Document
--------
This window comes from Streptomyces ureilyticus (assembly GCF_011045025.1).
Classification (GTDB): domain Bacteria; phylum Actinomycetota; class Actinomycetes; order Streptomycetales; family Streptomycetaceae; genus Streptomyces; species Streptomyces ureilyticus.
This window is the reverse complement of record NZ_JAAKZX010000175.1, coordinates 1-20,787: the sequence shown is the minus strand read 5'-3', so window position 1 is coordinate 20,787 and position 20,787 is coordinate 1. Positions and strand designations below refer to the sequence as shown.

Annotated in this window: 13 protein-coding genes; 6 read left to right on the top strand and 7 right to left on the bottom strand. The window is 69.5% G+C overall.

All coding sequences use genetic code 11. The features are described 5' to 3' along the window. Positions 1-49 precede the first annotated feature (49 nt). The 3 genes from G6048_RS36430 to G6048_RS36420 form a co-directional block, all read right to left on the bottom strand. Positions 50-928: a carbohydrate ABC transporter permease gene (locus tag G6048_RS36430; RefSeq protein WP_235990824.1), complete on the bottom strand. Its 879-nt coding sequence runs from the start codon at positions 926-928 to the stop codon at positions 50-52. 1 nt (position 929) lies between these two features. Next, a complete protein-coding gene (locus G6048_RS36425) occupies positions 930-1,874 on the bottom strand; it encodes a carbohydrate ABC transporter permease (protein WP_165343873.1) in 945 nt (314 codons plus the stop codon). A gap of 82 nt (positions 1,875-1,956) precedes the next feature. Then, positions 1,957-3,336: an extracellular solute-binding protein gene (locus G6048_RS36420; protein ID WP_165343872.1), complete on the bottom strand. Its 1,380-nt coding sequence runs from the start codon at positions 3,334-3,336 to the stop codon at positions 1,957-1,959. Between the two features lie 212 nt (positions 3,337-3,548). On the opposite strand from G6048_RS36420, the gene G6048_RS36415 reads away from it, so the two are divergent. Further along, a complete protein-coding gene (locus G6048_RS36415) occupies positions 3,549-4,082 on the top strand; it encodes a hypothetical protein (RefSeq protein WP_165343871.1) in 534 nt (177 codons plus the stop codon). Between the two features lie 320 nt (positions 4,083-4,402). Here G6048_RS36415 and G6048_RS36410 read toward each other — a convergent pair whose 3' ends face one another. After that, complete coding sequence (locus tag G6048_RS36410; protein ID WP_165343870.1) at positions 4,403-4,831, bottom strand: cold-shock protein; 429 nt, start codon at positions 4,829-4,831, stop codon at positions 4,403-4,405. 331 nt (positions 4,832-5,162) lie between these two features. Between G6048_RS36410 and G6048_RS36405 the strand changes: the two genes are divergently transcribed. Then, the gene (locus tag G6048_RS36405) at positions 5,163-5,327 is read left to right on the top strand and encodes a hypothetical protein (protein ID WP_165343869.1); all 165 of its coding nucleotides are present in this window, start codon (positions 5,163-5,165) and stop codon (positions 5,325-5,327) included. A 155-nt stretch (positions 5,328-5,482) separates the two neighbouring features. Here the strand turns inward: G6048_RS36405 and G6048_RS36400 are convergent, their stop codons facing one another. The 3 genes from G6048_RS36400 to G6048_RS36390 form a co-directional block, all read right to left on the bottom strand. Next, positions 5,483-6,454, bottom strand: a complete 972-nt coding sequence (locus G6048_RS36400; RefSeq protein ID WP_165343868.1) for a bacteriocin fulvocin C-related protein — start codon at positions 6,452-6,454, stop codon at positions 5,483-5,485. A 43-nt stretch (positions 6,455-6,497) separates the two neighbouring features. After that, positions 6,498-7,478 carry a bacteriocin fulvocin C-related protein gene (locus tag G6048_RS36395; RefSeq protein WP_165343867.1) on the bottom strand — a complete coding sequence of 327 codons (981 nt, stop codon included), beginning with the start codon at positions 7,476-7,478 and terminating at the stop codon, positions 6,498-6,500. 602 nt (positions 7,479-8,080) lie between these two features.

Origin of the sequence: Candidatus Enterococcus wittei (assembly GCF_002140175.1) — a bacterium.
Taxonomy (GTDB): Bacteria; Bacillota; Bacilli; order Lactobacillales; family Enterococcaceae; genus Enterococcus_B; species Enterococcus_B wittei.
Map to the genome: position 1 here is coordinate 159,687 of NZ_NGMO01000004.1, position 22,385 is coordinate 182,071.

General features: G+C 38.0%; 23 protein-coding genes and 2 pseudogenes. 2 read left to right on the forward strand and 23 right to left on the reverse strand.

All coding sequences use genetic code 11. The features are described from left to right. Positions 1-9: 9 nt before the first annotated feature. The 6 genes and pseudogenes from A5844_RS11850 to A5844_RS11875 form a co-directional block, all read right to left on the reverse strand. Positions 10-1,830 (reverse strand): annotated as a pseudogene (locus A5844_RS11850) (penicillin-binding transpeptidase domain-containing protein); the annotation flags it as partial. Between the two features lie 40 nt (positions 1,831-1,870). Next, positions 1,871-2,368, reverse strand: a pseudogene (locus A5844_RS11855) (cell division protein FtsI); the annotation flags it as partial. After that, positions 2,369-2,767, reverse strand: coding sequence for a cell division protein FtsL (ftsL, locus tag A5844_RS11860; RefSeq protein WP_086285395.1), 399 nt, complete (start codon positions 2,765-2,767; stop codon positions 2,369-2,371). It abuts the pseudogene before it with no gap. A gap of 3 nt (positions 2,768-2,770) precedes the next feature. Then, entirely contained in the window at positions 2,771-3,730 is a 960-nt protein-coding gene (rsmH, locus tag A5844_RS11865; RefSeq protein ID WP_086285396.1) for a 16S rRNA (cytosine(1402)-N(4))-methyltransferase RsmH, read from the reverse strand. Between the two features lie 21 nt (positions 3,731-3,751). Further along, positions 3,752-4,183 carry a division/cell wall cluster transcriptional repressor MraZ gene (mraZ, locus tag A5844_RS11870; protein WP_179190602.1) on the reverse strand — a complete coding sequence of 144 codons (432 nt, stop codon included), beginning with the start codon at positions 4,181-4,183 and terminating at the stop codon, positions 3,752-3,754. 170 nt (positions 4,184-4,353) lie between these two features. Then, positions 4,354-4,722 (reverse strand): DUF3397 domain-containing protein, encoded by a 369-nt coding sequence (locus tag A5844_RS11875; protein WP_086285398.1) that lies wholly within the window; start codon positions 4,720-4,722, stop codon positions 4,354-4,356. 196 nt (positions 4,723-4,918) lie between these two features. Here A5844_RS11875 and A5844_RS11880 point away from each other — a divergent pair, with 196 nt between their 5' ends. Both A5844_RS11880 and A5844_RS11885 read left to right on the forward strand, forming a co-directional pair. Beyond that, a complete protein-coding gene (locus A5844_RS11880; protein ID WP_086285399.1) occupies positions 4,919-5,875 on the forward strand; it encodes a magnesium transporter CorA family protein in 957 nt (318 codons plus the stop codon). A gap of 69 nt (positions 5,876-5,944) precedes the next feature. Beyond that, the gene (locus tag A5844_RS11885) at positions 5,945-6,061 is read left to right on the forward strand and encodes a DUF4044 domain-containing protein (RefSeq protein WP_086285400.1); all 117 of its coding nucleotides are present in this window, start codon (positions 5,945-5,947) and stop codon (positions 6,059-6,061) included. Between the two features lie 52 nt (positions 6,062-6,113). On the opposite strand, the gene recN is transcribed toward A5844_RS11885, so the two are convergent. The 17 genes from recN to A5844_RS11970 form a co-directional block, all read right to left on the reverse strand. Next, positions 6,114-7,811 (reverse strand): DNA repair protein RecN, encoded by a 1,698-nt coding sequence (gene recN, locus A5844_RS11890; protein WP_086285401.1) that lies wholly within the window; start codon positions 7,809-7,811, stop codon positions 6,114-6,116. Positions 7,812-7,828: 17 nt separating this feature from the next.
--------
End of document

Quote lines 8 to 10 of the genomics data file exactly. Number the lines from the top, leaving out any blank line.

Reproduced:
Map to the genome: position 1 here is coordinate 159,687 of NZ_NGMO01000004.1, position 22,385 is coordinate 182,071.

General features: G+C 38.0%; 23 protein-coding genes and 2 pseudogenes. 2 read left to right on the forward strand and 23 right to left on the reverse strand.

All coding sequences use genetic code 11. The features are described from left to right. Positions 1-9: 9 nt before the first annotated feature. The 6 genes and pseudogenes from A5844_RS11850 to A5844_RS11875 form a co-directional block, all read right to left on the reverse strand. Positions 10-1,830 (reverse strand): annotated as a pseudogene (locus A5844_RS11850) (penicillin-binding transpeptidase domain-containing protein); the annotation flags it as partial. Between the two features lie 40 nt (positions 1,831-1,870). Next, positions 1,871-2,368, reverse strand: a pseudogene (locus A5844_RS11855) (cell division protein FtsI); the annotation flags it as partial. After that, positions 2,369-2,767, reverse strand: coding sequence for a cell division protein FtsL (ftsL, locus tag A5844_RS11860; RefSeq protein WP_086285395.1), 399 nt, complete (start codon positions 2,765-2,767; stop codon positions 2,369-2,371). It abuts the pseudogene before it with no gap. A gap of 3 nt (positions 2,768-2,770) precedes the next feature. Then, entirely contained in the window at positions 2,771-3,730 is a 960-nt protein-coding gene (rsmH, locus tag A5844_RS11865; RefSeq protein ID WP_086285396.1) for a 16S rRNA (cytosine(1402)-N(4))-methyltransferase RsmH, read from the reverse strand. Between the two features lie 21 nt (positions 3,731-3,751). Further along, positions 3,752-4,183 carry a division/cell wall cluster transcriptional repressor MraZ gene (mraZ, locus tag A5844_RS11870; protein WP_179190602.1) on the reverse strand — a complete coding sequence of 144 codons (432 nt, stop codon included), beginning with the start codon at positions 4,181-4,183 and terminating at the stop codon, positions 3,752-3,754. 170 nt (positions 4,184-4,353) lie between these two features. Then, positions 4,354-4,722 (reverse strand): DUF3397 domain-containing protein, encoded by a 369-nt coding sequence (locus tag A5844_RS11875; protein WP_086285398.1) that lies wholly within the window; start codon positions 4,720-4,722, stop codon positions 4,354-4,356. 196 nt (positions 4,723-4,918) lie between these two features. Here A5844_RS11875 and A5844_RS11880 point away from each other — a divergent pair, with 196 nt between their 5' ends. Both A5844_RS11880 and A5844_RS11885 read left to right on the forward strand, forming a co-directional pair. Beyond that, a complete protein-coding gene (locus A5844_RS11880; protein ID WP_086285399.1) occupies positions 4,919-5,875 on the forward strand; it encodes a magnesium transporter CorA family protein in 957 nt (318 codons plus the stop codon). A gap of 69 nt (positions 5,876-5,944) precedes the next feature. Beyond that, the gene (locus tag A5844_RS11885) at positions 5,945-6,061 is read left to right on the forward strand and encodes a DUF4044 domain-containing protein (RefSeq protein WP_086285400.1); all 117 of its coding nucleotides are present in this window, start codon (positions 5,945-5,947) and stop codon (positions 6,059-6,061) included. Between the two features lie 52 nt (positions 6,062-6,113). On the opposite strand, the gene recN is transcribed toward A5844_RS11885, so the two are convergent. The 17 genes from recN to A5844_RS11970 form a co-directional block, all read right to left on the reverse strand. Next, positions 6,114-7,811 (reverse strand): DNA repair protein RecN, encoded by a 1,698-nt coding sequence (gene recN, locus A5844_RS11890; protein WP_086285401.1) that lies wholly within the window; start codon positions 7,809-7,811, stop codon positions 6,114-6,116. Positions 7,812-7,828: 17 nt separating this feature from the next.